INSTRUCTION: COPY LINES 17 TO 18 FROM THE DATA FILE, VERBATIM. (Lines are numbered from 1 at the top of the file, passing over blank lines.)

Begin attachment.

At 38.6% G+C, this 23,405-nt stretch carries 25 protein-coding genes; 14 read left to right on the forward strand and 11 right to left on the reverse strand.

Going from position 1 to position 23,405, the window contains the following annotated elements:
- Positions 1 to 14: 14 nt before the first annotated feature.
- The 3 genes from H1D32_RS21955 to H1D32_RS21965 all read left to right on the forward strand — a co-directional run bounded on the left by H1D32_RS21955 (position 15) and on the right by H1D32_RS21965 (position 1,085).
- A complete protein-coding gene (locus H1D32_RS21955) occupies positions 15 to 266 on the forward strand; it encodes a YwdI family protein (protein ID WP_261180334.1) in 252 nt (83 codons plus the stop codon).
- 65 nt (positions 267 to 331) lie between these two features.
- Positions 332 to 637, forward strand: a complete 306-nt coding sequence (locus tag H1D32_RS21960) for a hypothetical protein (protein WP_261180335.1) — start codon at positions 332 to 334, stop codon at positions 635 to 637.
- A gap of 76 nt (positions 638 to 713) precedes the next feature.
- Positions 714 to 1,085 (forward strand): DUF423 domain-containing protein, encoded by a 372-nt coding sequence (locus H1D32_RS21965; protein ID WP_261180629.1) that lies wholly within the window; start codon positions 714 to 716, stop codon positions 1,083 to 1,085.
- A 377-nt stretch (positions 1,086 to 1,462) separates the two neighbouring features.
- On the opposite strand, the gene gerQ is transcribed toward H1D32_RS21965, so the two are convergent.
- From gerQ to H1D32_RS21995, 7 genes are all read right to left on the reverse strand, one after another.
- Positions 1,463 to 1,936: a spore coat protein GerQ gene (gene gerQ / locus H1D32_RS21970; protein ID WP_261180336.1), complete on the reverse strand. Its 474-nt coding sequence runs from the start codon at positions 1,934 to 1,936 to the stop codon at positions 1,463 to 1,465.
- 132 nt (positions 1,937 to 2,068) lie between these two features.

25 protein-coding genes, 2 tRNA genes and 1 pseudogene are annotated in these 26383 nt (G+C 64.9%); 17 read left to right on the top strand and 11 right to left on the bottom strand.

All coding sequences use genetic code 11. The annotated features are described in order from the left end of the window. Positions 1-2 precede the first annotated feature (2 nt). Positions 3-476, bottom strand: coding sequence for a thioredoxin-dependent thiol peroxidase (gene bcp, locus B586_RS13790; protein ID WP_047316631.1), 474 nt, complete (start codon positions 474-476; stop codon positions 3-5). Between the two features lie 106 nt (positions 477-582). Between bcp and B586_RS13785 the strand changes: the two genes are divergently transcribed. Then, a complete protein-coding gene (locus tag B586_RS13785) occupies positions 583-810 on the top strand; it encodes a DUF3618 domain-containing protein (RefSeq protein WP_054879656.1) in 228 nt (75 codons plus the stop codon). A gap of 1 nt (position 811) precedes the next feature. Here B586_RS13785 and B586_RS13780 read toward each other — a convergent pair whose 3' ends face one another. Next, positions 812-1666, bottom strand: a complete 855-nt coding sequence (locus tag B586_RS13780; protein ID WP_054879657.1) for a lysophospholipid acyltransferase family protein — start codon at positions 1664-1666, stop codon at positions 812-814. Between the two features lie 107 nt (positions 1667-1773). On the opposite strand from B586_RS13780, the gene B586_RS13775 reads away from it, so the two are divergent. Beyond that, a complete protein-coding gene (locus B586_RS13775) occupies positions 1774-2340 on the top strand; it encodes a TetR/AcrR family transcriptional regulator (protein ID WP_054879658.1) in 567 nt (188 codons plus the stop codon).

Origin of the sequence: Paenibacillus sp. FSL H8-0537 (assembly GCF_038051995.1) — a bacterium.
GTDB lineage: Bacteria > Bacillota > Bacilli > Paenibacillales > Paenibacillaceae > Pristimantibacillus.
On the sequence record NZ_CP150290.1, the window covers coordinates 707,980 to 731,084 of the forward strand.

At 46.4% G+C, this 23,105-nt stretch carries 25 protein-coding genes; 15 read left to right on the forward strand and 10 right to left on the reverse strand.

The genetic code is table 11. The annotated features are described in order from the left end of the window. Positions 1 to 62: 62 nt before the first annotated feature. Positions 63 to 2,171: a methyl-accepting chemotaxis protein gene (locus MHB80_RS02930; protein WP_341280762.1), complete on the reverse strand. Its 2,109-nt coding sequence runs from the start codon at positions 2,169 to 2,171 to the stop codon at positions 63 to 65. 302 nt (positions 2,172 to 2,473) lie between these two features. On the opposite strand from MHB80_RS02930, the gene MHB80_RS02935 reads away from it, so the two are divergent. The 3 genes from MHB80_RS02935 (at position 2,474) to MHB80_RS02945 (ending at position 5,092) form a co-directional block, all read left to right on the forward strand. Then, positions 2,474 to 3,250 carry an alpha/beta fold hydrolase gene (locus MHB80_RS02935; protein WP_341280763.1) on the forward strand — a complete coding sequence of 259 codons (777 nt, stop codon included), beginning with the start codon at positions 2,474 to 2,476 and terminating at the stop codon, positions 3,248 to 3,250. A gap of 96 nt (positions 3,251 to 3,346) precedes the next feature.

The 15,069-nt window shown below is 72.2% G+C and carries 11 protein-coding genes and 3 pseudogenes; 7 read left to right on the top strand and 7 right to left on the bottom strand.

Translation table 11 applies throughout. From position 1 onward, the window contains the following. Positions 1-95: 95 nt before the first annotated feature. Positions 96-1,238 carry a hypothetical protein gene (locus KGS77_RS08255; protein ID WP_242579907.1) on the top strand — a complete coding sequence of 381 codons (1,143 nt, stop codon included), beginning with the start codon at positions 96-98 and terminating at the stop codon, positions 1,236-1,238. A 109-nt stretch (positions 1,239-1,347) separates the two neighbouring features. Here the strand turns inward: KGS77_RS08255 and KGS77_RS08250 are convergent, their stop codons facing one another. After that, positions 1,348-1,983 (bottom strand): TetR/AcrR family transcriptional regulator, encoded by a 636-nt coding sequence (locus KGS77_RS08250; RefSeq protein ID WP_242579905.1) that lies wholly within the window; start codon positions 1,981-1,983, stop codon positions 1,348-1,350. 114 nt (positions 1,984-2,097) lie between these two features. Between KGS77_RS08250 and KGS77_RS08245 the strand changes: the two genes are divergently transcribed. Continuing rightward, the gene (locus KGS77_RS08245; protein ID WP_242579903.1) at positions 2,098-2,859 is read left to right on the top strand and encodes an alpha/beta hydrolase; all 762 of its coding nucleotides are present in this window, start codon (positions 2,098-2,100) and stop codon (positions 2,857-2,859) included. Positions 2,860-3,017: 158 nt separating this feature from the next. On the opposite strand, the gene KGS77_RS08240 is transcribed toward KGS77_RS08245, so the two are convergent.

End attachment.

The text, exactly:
Origin of the sequence: Paenibacillus sp. FSL H8-0537 (assembly GCF_038051995.1) — a bacterium.
GTDB lineage: Bacteria > Bacillota > Bacilli > Paenibacillales > Paenibacillaceae > Pristimantibacillus.